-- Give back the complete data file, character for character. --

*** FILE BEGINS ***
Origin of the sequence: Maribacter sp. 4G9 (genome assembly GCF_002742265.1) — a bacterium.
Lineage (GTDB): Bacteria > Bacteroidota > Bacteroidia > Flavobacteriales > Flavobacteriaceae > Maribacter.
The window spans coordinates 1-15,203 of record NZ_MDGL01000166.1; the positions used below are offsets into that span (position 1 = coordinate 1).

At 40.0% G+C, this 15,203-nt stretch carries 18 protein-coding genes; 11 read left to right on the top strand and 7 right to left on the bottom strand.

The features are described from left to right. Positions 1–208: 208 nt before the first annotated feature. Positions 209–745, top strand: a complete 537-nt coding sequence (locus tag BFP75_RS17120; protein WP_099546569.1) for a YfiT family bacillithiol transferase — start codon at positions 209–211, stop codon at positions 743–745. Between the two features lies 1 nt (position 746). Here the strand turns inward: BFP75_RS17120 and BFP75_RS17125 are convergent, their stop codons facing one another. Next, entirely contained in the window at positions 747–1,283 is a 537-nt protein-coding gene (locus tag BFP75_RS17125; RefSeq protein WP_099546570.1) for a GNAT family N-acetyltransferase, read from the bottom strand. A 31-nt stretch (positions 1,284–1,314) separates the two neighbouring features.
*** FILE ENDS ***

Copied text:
Origin of the sequence: Maribacter sp. 4G9 (genome assembly GCF_002742265.1) — a bacterium.
Lineage (GTDB): Bacteria > Bacteroidota > Bacteroidia > Flavobacteriales > Flavobacteriaceae > Maribacter.
The window spans coordinates 1-15,203 of record NZ_MDGL01000166.1; the positions used below are offsets into that span (position 1 = coordinate 1).

At 40.0% G+C, this 15,203-nt stretch carries 18 protein-coding genes; 11 read left to right on the top strand and 7 right to left on the bottom strand.

The features are described from left to right. Positions 1–208: 208 nt before the first annotated feature. Positions 209–745, top strand: a complete 537-nt coding sequence (locus tag BFP75_RS17120; protein WP_099546569.1) for a YfiT family bacillithiol transferase — start codon at positions 209–211, stop codon at positions 743–745. Between the two features lies 1 nt (position 746). Here the strand turns inward: BFP75_RS17120 and BFP75_RS17125 are convergent, their stop codons facing one another. Next, entirely contained in the window at positions 747–1,283 is a 537-nt protein-coding gene (locus tag BFP75_RS17125; RefSeq protein WP_099546570.1) for a GNAT family N-acetyltransferase, read from the bottom strand. A 31-nt stretch (positions 1,284–1,314) separates the two neighbouring features.